CARSON, CA - JULY 04: Fredy Montero #17 of Seattle Sounders FC tries for the bicycle kick as Omar Gonzalez #4 of the Los Angeles Galaxy defends the play in the first half during their MLS match at The Home Depot Center on July 4, 2011 in Carson, California. Sounders FC and the Galaxy played to a 0-0 draw. (Photo by Victor Decolongon/Getty Images)
4 Total Updates since August 23, 2011
over 1 year ago Article 0 comments
The Seattle Sounders ability to adapt to different circumstances gives them a major advantage heading into the home-stretch of the season.
over 1 year ago Commentary 0 commentsContinue
over 1 year ago Update 0 comments
The Seattle Sounders were rightfully massive underdogs against Monterrey tonight. Only one MLS team has ever won a competitive game in Mexico, that being FC Dallas' win against Pumas UNAM a week ago, and skeptics were quick to point out that the Toros started a first-choice side against a team comprised largely of reserves. That wasn't the case tonight; in fact it was quite the opposite. Monterrey's lineup was very close to full-strength while the Sounders started a team that looked for all the world to be one almost conceding at the very least two points to the home side.
But at the half, things weren't going as expected for Rayados; a lovely full-team counter attack was finished by Alvaro Fernandez in the 38th minute to give Seattle a 1-0 cushion going into the half. While the opening frame was more or less evenly matched, the second was quite another matter; Monterrey set siege to the Sounders final third and for the remainder of the evening it was a bunker-down and hang-on situation for Seattle. When all was said, Monterrey claimed 64% of the possession. Monterrey's four shots on goal equaled the number Seattle was able to manage in total, with the Sounders putting only one shot on target. Thankfully for Seattle, that shot managed to find the back of the net.
Monterrey had plenty of chances and the Sounders were the beneficiary of a whole lot of luck. Aldo de Nigris managed to claim the ball off of Terry Boss and square to Humberto Suazo who mystifyingly managed to put the ball wide. On numerous occasions Rayados players received the ball in threatening positions only to waste the chance. To be quite clear, Monterrey was absolutely dreadful. But the Sounders wonderfully executed tactical stifling was at least partially to blame for their frustration.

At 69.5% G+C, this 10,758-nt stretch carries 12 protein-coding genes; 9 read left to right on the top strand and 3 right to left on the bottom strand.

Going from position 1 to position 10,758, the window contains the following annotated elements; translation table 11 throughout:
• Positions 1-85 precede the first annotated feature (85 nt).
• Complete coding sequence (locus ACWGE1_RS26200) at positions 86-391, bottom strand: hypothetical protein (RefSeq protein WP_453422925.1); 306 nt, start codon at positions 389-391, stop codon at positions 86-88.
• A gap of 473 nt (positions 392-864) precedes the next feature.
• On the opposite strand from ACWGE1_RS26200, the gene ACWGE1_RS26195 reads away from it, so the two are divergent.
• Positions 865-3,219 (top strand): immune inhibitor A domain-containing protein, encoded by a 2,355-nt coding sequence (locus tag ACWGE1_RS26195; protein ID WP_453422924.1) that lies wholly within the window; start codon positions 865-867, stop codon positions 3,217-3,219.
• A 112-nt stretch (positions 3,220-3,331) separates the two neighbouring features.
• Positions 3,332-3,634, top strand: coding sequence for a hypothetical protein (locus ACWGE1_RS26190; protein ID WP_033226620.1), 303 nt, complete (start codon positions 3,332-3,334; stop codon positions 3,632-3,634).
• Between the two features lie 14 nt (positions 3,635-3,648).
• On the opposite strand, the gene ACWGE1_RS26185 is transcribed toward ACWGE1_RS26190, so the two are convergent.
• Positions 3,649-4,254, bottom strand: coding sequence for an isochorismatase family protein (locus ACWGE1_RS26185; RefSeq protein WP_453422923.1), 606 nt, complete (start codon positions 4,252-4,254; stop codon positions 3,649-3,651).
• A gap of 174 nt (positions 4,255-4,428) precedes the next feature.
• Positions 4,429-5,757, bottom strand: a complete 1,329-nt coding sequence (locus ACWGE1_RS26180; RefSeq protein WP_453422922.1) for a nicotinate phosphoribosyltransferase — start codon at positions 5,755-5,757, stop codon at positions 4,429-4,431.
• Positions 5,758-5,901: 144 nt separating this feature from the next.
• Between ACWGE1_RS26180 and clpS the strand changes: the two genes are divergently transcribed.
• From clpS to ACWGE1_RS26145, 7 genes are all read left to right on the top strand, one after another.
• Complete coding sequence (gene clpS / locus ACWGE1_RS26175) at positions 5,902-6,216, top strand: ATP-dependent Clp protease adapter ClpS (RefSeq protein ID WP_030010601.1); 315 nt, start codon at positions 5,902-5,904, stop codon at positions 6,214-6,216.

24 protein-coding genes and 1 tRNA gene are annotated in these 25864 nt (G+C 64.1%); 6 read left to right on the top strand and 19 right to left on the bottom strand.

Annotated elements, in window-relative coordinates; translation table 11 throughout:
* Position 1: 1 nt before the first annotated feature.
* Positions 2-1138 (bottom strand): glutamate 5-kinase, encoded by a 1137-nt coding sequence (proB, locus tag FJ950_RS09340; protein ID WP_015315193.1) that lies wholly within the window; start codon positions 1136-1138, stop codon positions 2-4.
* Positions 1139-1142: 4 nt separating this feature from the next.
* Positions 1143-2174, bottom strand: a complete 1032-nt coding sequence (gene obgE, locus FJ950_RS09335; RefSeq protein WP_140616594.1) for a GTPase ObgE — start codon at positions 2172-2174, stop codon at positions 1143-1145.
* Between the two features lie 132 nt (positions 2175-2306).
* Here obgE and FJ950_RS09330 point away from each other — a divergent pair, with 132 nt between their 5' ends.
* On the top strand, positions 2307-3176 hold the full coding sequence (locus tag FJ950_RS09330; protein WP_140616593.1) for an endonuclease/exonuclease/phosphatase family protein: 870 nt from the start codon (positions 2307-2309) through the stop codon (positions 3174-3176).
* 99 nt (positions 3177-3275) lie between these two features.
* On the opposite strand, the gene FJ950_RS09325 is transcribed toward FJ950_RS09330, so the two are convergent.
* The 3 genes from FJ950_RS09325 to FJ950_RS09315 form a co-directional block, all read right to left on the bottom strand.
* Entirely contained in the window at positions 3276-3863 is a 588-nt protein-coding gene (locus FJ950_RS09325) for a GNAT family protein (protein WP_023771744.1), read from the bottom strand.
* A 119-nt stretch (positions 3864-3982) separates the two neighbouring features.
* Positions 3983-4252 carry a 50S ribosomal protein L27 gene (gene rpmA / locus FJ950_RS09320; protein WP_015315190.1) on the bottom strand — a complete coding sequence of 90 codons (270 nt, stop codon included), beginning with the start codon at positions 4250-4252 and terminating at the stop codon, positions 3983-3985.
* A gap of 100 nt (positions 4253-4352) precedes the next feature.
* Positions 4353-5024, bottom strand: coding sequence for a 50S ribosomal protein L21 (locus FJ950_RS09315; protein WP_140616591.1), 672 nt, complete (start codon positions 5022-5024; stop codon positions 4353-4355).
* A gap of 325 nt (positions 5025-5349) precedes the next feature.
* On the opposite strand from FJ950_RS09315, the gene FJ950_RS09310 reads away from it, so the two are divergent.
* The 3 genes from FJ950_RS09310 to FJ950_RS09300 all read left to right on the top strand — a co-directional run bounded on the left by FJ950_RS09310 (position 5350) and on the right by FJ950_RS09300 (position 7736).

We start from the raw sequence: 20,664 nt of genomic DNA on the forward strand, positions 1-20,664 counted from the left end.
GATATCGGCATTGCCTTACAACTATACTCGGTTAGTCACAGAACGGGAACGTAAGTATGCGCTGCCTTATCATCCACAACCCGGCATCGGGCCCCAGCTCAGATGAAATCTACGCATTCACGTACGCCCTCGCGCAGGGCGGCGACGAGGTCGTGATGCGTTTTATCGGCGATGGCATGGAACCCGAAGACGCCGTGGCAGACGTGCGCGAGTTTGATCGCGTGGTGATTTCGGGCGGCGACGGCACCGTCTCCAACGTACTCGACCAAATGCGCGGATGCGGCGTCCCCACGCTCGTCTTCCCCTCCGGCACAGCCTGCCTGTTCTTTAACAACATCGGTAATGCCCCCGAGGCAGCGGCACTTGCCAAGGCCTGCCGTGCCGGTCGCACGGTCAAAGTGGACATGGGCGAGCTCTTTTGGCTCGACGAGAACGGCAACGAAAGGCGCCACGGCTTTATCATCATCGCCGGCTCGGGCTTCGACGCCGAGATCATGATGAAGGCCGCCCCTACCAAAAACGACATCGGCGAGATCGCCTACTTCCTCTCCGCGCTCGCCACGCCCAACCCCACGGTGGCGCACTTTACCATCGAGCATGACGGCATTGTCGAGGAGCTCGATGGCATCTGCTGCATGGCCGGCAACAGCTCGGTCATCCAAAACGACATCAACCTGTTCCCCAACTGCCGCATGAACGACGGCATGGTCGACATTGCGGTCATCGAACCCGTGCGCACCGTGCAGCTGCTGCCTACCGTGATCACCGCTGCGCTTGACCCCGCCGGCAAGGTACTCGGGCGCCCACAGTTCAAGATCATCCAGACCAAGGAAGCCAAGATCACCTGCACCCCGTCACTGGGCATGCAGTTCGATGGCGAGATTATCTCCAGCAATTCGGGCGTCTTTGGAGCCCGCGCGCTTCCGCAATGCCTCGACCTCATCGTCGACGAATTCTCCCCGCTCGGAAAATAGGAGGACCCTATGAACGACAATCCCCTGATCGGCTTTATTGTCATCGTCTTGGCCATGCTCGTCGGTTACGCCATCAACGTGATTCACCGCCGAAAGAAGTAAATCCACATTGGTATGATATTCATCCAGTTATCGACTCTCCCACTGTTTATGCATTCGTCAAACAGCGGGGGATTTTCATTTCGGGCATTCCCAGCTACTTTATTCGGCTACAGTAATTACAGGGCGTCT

This may well be the most significant win by an MLS team in the league's history. Monterrey is not a team without their shortcomings, but their attacking play-spearheaded by de Nigris and Suazo-is not amongst them and to keep a clean sheet on their own pitch is an unquestionably outstanding accomplishment. It might not have been the most attractive performance in soccer history, but the result was just about the most beautiful thing a Sounders fan could hope to see. With the win it would take a fairly shocking collapse to prevent the Sounders from advancing to the knockout stage. It's a massive win for MLS as well; not that FC Dallas' accomplishment needs to be validated, but those that would seek to diminish it in an effort to diminish the league itself aren't going to have a whole lot of ammunition after this evening.
The MLS elite belong on this stage, and tonight was yet another reminder for the rest of the region. And it was also a reminder that despite their occasional hiccups, Seattle is amongst the elite. By all appearances, Monterrey take the defense of their CCL title quite seriously. And despite that, the Sounders waltzed into town, put out a reserve side, and waltzed right back out with three points. This a pretty fun time to be a fan of MLS and it's even better to be a fan of the Sounders.
over 1 year ago Update 0 comments
The Seattle Sounders started what might be charitably described as a "conservative" lineup against Monterrey this evening, but they've performed very well against a stuttering Rayados side and take a slim lead into the half. Seattle's tactical approach has been to stifle Monterrey through the midfield with a very deep back line as a safety valve. The bunker-and-counter strategy has paid off; Monterrey has been unable to develop any sort of rhythm in the attack while the Sounders have tested Johnathan Orozco on several occasions and bested him once, with Alvaro Fernandez latching onto a beautiful through-ball from Pat Noonan and firing home in the 38th minute.
The Sounders may have the lead, but it's clearly a very tenuous one; Monterrey is packing a significant amount of firepower and just one slip-up by the back line could see things leveled. Still, a lead is a lead and it's certainly better than the alternative. It will be interesting to see if the Sounders stick with their approach or if they begin to press more with the confidence gained from going ahead. With some decent attacking options still in reserve for the Sounders and some of Monterrey's more dangerous players unlikely to be 90 minute fit, it could be a pretty interesting finish.